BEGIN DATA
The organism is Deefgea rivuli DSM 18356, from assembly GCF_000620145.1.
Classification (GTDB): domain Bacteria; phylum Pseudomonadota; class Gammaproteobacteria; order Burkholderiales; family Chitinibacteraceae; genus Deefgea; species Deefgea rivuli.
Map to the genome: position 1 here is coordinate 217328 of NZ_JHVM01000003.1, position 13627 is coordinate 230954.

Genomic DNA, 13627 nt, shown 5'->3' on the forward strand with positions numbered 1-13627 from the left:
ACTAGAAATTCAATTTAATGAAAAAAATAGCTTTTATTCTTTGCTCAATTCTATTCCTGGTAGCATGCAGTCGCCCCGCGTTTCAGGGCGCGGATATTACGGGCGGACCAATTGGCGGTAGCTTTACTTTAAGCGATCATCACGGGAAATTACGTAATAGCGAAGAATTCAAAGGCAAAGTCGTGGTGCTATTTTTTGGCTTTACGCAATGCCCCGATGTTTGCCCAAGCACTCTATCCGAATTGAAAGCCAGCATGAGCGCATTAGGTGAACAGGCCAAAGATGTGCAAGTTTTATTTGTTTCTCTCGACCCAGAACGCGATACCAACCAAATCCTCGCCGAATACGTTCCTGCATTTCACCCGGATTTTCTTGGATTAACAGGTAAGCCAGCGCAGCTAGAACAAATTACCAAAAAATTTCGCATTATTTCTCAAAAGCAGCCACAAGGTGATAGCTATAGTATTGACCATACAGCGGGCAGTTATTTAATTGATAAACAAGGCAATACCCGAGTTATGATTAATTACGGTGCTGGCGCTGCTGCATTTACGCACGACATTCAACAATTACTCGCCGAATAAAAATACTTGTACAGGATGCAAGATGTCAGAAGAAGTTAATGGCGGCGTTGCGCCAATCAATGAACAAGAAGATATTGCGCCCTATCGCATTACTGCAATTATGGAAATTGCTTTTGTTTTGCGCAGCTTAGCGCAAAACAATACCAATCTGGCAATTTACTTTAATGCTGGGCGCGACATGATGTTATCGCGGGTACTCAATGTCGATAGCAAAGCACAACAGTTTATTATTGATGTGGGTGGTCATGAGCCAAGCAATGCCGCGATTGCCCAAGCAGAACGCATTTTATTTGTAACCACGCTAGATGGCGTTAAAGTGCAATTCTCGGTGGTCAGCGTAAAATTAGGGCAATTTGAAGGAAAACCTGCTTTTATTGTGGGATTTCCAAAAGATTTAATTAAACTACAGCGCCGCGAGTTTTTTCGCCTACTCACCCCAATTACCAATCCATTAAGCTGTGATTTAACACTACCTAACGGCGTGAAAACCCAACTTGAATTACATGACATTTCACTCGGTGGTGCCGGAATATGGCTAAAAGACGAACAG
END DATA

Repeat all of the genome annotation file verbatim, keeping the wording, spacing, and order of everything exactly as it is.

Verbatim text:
The organism is Deefgea rivuli DSM 18356, from assembly GCF_000620145.1.
Classification (GTDB): domain Bacteria; phylum Pseudomonadota; class Gammaproteobacteria; order Burkholderiales; family Chitinibacteraceae; genus Deefgea; species Deefgea rivuli.
Map to the genome: position 1 here is coordinate 217328 of NZ_JHVM01000003.1, position 13627 is coordinate 230954.

Genomic DNA, 13627 nt, shown 5'->3' on the forward strand with positions numbered 1-13627 from the left:
ACTAGAAATTCAATTTAATGAAAAAAATAGCTTTTATTCTTTGCTCAATTCTATTCCTGGTAGCATGCAGTCGCCCCGCGTTTCAGGGCGCGGATATTACGGGCGGACCAATTGGCGGTAGCTTTACTTTAAGCGATCATCACGGGAAATTACGTAATAGCGAAGAATTCAAAGGCAAAGTCGTGGTGCTATTTTTTGGCTTTACGCAATGCCCCGATGTTTGCCCAAGCACTCTATCCGAATTGAAAGCCAGCATGAGCGCATTAGGTGAACAGGCCAAAGATGTGCAAGTTTTATTTGTTTCTCTCGACCCAGAACGCGATACCAACCAAATCCTCGCCGAATACGTTCCTGCATTTCACCCGGATTTTCTTGGATTAACAGGTAAGCCAGCGCAGCTAGAACAAATTACCAAAAAATTTCGCATTATTTCTCAAAAGCAGCCACAAGGTGATAGCTATAGTATTGACCATACAGCGGGCAGTTATTTAATTGATAAACAAGGCAATACCCGAGTTATGATTAATTACGGTGCTGGCGCTGCTGCATTTACGCACGACATTCAACAATTACTCGCCGAATAAAAATACTTGTACAGGATGCAAGATGTCAGAAGAAGTTAATGGCGGCGTTGCGCCAATCAATGAACAAGAAGATATTGCGCCCTATCGCATTACTGCAATTATGGAAATTGCTTTTGTTTTGCGCAGCTTAGCGCAAAACAATACCAATCTGGCAATTTACTTTAATGCTGGGCGCGACATGATGTTATCGCGGGTACTCAATGTCGATAGCAAAGCACAACAGTTTATTATTGATGTGGGTGGTCATGAGCCAAGCAATGCCGCGATTGCCCAAGCAGAACGCATTTTATTTGTAACCACGCTAGATGGCGTTAAAGTGCAATTCTCGGTGGTCAGCGTAAAATTAGGGCAATTTGAAGGAAAACCTGCTTTTATTGTGGGATTTCCAAAAGATTTAATTAAACTACAGCGCCGCGAGTTTTTTCGCCTACTCACCCCAATTACCAATCCATTAAGCTGTGATTTAACACTACCTAACGGCGTGAAAACCCAACTTGAATTACATGACATTTCACTCGGTGGTGCCGGAATATGGCTAAAAGACGAACAG